DENVER, NOV. 19 -- Investigators probing the wreckage of the Continental Airlines jet that crashed Sunday in a snowstorm here focused on the jet's engines today, looking for evidence that could indicate the plane had ice on its wings.

Engine sounds heard on the cockpit voice recorder were described by a source close to the investigation as being similar to an engine compressor stall, which could be caused by a disruption of air flow over the wings. In a compressor stall, the engines continue running, but not smoothly, and the engine blades could be damaged if the stall continues.

The sounds were described as sharp thumps, similar to the sound of a car backfiring, and they occurred after the jet lifted off the runway, but before the plane began to tip to the side, officials said.

The plane crashed a few seconds after taking off from Denver's Stapleton International Airport and broke up between parallel runways. Twenty-eight of the 82 on board, including the captain, copilot and a senior flight attendant, were killed.

Investigators from the National Transportation Safety Board also are looking for signs of soot on the interior of the engines, which could indicate there was a compressor stall. If there was ice on the wings, the air flowing over them would be distorted, interfering with the plane's ability to lift and requiring greater speed to get off the ground, officials said.

In a technical sense, a plane could become airborne with ice on its wings if it were moving fast enough, but Federal Aviation Administration regulations prohibit takeoffs if ice, snow or frost are adhering to the aircraft's surface. Evidence of an engine compressor stall is symptomatic of various problems, including the presence of ice on the wings.

National Transportation Safety Board chairman Jim Burnett, who accompanied the 17-member investigation team here, said a passenger described abnormal engine sounds to investigators. "A loud poof and a couple of loud noises," Burnett said, adding that the sounds were heard after the plane began to tilt into the ground.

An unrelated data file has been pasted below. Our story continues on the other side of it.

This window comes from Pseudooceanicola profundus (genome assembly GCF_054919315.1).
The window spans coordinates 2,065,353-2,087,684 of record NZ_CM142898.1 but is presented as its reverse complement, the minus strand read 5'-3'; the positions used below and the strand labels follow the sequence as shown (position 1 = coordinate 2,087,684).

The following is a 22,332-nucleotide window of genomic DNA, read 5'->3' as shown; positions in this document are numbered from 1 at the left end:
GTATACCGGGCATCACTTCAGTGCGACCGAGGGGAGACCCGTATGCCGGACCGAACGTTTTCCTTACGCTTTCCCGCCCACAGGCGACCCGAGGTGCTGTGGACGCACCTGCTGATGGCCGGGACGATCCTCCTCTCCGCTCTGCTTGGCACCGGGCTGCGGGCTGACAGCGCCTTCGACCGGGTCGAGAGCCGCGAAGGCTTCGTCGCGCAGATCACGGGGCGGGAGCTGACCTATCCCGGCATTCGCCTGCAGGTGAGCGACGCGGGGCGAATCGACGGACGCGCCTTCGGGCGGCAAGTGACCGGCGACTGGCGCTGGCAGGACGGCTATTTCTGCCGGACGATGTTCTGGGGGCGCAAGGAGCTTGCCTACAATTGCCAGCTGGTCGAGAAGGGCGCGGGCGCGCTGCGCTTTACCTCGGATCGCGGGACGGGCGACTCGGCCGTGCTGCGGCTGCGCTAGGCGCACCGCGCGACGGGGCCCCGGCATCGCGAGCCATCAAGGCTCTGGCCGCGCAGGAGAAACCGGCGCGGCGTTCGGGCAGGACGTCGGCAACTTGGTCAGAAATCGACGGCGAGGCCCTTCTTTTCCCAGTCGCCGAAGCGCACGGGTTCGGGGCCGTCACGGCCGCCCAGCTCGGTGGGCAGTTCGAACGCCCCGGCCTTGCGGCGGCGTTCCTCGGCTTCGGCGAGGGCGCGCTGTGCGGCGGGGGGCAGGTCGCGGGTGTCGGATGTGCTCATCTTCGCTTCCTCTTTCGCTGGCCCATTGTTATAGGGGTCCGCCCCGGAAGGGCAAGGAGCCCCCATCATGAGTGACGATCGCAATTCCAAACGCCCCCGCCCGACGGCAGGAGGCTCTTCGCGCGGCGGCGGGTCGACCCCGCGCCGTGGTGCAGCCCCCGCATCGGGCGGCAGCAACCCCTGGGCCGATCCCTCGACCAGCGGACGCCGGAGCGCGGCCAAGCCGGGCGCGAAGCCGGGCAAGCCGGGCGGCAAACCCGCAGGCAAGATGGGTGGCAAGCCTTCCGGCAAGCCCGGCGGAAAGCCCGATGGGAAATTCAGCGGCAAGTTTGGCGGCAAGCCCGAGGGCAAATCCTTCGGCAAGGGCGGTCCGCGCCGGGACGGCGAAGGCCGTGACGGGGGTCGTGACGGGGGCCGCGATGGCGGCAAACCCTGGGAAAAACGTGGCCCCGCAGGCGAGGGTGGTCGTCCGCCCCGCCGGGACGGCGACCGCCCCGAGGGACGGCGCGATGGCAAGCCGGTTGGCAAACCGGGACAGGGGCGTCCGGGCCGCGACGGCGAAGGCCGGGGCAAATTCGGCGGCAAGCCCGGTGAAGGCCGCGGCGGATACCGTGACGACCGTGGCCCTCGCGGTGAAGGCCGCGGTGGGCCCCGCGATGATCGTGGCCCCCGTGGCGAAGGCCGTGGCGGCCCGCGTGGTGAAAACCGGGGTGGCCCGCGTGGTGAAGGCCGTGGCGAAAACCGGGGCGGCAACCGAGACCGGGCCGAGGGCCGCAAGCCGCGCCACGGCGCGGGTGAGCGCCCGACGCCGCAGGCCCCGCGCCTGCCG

Earlier in the day, Richard Hillman, vice president of flight operations for Continental, said he did not think ice accumulation on the wings was a major factor that contributed to the crash.

Asked at a briefing today to respond to a statement from an unnamed source in the Airline Pilots Association's Washington headquarters that the accident sounded like "a classic case of ice," Hillman replied: "I have pushed aside the icing. Based on my personal opinion, it is not a classic icing."

The pilots association has asked to be made a party to the Flight 1713 crash investigation, but the safety board has denied the request because the association has not represented Continental pilots since the union's Continental unit was broken in a strike that began in 1983. Representatives from the aircraft manufacturer, the FAA, the airline and employe unions participate in safety board investigations of air accidents.

The jet, which was headed to Boise, Idaho, had its ice removed at Continental's de-icing pad. Airline officials estimated the pad is about a two-minute taxi from the end of the runway.

The jet stood in the snowstorm for 23 minutes after it was de-iced before it received clearance from air traffic controllers to take off, officials said.

Three Continental flights that took off just before Flight 1713 waited only 15 to 16 1/2 minutes from the time they requested clearance from the de-icing pad to the time they were given clearance to take off, officials said.

Because of confusion in radio communications between the crew and air traffic controllers, Flight 1713 got out of sequence. A Continental jet that passed through the de-icing pad after Flight 1713 was allowed to take off before it, Burnett said. But, he added, if Flight 1713 had not been out of sequence, it would have saved only two minutes and 15 seconds.

As for the rest of the delay, Burnett said, the jet "could not be given clearance due to arrival of aircraft."

Investigators are trying to reconstruct the air traffic control operations just prior to the crash. In the 13 minutes prior to the time the plane was cleared to take off, there were four departures and five arrivals. The arriving jets were landing on Runway 35 Right, which is 1,900 feet away from a parallel runway from which jets were taking off.

Investigators are trying to determine if the plane was affected by turbulence from a Delta jet that landed just before the Continental jet began to take off. The flight data recorder of the Delta jet, a Boeing 767, is being reviewed to determine the time and location it touched down on the runway.